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Yagi Antenna for 900 MHz ISM Band

I like tinkering with wire antenna designs, since they are simple and cheap to make.  Mr Yagi invented his antenna about 100 years ago, but there are still some things left to learn about it.

900 MHz ISM Band Yagi

The 900 MHz ISM band ranges from 902 to 928 MHz.  Covering the whole band with a single Yagi antenna is difficult, since they are inherently narrow band devices.  Consequently some tweaking is required and the result below is a desensitized design that can be built and replicated quite easily, but you need a network analyzer - "To Measure, is to Know!"

A Yagi generally consists of a Reflector, Radiator and one or more Director elements, arranged on a boom.  For a small Yagi, a wooden ruler works a treat, since one can easily mark the position of the wires.  The wire elements are fastened to the bottom of the ruler with hot glue.  The wire elements are  made from straightened out jumbo size paper clips.  The balun, is two clip-on Ferrites, to prevent current flowing on the sleeve of the co-ax, disrupting the pattern.  Winding a ferrite bobbin balun, is not quite worth the hassle to me.

You can plot the pattern of a Yagi with NEC2, but NEC2 does not provide accurate impedance, or VSWR plots and the simulation operating frequency will be lower by about 4% as well, because NEC2 does not automatically compensate for the end effects of the wire rods - you need to add a load card with a tiny capacitor (0.01 to 0.1 pF) for each element end.  For serious Yagi design, you probably need to consider NEC4 or FECO, but if you are aware of the 3 to 4% systematic errors of NEC2, then it doesn't matter, so I never could be bothered to actually buy NEC4!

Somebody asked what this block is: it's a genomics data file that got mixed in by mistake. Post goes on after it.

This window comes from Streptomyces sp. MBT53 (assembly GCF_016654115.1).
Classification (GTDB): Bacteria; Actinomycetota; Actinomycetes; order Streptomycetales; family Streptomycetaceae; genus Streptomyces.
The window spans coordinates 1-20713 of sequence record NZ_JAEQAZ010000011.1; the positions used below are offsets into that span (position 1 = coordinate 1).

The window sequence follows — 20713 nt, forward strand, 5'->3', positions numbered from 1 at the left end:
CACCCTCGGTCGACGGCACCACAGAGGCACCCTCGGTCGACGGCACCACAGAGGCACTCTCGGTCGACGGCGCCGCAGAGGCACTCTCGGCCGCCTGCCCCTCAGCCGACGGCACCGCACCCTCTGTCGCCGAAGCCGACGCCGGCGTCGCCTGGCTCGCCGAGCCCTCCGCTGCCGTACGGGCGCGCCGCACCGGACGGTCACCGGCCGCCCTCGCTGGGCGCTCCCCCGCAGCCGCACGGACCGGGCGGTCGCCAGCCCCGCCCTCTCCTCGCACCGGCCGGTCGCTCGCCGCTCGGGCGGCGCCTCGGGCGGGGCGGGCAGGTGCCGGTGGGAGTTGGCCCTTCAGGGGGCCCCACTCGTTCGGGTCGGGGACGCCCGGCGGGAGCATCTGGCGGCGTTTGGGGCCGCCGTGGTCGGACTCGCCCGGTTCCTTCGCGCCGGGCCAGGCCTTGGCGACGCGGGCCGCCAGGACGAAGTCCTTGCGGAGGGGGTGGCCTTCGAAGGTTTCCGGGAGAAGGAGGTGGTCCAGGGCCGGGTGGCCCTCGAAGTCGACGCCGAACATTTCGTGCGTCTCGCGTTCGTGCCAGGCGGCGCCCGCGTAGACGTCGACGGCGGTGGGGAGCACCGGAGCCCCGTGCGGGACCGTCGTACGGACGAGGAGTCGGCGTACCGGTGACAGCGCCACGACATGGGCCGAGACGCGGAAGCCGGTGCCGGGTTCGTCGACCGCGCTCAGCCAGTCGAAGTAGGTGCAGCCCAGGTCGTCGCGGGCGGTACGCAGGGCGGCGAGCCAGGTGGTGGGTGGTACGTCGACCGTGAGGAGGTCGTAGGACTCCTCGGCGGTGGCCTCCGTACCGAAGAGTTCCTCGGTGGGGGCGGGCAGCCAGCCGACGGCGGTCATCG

Stray capacitance calculator:

There are many Yagi antenna tables and calculators on the wild wild web.  I used an Optimized Wide Bandwidth Array (OWA) design, with the first reflector very close (~0.05 Lambda) to the dipole:

Javascript Version 12.01.2014, based on Rothammel / DL6WU
Frequency     :  930  MHz
Wavelength    :  323  mm
Rod Diameter  :  1  mm
Boom Diameter :  1  mm
Boom Length   :  231  mm
d/lambda      :  0.003    ( min.: 0.002 , max.: 0.01 )
D/lambda      :  0.010    ( min.: 0.01 , max.: 0.05 )
Elements      :  5
Gain          :  7.99 dBd (approx.)
Reflector Length   : 155 mm
Reflector Position :  0 mm
Folded Dipole Position : 77 mm, Length: 144 mm
Director #1 Position : 102 mm ,  Length : 147 mm
Distance Dipole - Dir. #1 : 24 mm 
Director #2 Position : 160 mm ,  Length : 145 mm
Distance Dir. #1 - Dir. #2 : 58 mm 
Director #3 Position : 229 mm ,  Length : 144 mm
Distance Dir. #2 - Dir. #3 : 69 mm 
Directors / Parasitics are isolated.
Please choose an isolater thicker than : 2 mm

Make the folded dipole of a length between the reflector and the director and then tweak it till it is reasonably well tuned to the frequency you want.

Several rules of thumb have been developed over the decades and if whatever online design calculator or tables you use differs much from the below rules, then you should be suspicious:
  • The reflector is a little longer than the dipole radiator
  • The directors are a little shorter than the radiator
  • The elements are 3% to 5% shorter than half a wavelength.